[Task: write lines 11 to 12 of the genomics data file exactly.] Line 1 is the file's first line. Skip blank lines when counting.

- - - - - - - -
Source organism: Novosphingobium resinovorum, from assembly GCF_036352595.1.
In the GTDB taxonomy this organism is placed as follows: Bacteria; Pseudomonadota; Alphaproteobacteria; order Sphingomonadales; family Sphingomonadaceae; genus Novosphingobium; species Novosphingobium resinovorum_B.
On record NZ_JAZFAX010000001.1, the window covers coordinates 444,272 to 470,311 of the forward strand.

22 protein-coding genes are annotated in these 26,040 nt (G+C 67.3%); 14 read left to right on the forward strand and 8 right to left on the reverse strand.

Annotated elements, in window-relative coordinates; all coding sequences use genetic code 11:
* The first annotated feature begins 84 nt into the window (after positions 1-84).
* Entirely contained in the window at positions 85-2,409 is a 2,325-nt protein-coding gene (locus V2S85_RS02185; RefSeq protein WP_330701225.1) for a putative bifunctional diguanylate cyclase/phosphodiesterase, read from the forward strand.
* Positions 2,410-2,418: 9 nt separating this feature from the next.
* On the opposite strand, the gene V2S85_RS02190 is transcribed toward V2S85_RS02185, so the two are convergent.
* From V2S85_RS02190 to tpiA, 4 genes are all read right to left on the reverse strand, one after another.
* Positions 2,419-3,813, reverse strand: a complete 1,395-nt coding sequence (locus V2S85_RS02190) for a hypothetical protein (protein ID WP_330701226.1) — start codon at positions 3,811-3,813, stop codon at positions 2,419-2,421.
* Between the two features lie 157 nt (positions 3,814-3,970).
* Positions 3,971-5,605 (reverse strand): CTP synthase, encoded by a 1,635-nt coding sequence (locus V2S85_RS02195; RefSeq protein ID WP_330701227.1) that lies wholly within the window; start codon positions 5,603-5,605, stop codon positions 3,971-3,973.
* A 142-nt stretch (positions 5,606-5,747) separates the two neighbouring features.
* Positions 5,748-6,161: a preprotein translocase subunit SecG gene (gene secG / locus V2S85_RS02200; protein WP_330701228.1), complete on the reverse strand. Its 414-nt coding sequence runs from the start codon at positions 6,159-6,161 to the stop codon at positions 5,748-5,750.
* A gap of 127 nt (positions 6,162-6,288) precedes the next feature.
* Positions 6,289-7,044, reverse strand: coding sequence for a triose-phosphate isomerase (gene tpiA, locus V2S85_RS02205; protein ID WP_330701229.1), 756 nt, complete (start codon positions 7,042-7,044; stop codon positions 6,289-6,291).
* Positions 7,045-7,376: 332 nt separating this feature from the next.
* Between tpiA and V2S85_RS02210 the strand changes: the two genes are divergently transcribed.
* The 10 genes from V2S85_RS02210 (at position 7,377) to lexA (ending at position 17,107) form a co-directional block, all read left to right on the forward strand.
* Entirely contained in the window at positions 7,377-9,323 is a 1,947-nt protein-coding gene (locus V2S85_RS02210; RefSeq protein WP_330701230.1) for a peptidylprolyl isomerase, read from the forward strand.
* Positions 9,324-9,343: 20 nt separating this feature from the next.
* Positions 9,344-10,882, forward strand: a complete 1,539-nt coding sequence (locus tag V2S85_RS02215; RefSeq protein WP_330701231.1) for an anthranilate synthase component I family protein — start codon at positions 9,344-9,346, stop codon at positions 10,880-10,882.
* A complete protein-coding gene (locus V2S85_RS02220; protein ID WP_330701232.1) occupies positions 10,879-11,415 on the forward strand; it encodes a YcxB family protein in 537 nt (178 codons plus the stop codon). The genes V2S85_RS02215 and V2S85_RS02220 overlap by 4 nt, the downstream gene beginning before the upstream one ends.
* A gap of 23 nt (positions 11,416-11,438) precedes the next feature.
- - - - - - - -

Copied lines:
* Positions 2,419-3,813, reverse strand: a complete 1,395-nt coding sequence (locus V2S85_RS02190) for a hypothetical protein (protein ID WP_330701226.1) — start codon at positions 3,811-3,813, stop codon at positions 2,419-2,421.
* Between the two features lie 157 nt (positions 3,814-3,970).